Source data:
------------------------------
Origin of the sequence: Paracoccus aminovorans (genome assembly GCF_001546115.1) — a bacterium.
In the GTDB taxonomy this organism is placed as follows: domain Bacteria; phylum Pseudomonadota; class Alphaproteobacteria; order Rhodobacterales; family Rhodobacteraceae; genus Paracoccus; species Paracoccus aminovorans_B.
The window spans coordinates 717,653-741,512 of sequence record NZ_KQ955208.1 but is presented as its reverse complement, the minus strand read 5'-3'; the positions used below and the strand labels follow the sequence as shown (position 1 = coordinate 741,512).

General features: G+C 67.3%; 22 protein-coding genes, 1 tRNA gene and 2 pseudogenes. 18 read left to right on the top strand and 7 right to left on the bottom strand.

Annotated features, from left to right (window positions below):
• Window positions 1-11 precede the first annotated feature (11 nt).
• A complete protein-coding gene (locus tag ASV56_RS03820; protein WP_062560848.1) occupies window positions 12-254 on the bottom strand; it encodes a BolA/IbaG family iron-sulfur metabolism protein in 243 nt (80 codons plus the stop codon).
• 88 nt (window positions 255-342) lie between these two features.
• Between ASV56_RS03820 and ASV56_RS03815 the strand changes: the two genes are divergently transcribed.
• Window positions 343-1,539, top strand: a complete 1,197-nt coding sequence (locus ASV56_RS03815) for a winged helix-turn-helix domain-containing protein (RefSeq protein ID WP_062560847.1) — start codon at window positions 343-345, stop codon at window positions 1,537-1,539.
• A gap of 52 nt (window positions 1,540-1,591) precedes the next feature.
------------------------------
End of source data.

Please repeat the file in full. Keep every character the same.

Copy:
Origin of the sequence: Paracoccus aminovorans (genome assembly GCF_001546115.1) — a bacterium.
In the GTDB taxonomy this organism is placed as follows: domain Bacteria; phylum Pseudomonadota; class Alphaproteobacteria; order Rhodobacterales; family Rhodobacteraceae; genus Paracoccus; species Paracoccus aminovorans_B.
The window spans coordinates 717,653-741,512 of sequence record NZ_KQ955208.1 but is presented as its reverse complement, the minus strand read 5'-3'; the positions used below and the strand labels follow the sequence as shown (position 1 = coordinate 741,512).

General features: G+C 67.3%; 22 protein-coding genes, 1 tRNA gene and 2 pseudogenes. 18 read left to right on the top strand and 7 right to left on the bottom strand.

Annotated features, from left to right (window positions below):
• Window positions 1-11 precede the first annotated feature (11 nt).
• A complete protein-coding gene (locus tag ASV56_RS03820; protein WP_062560848.1) occupies window positions 12-254 on the bottom strand; it encodes a BolA/IbaG family iron-sulfur metabolism protein in 243 nt (80 codons plus the stop codon).
• 88 nt (window positions 255-342) lie between these two features.
• Between ASV56_RS03820 and ASV56_RS03815 the strand changes: the two genes are divergently transcribed.
• Window positions 343-1,539, top strand: a complete 1,197-nt coding sequence (locus ASV56_RS03815) for a winged helix-turn-helix domain-containing protein (RefSeq protein ID WP_062560847.1) — start codon at window positions 343-345, stop codon at window positions 1,537-1,539.
• A gap of 52 nt (window positions 1,540-1,591) precedes the next feature.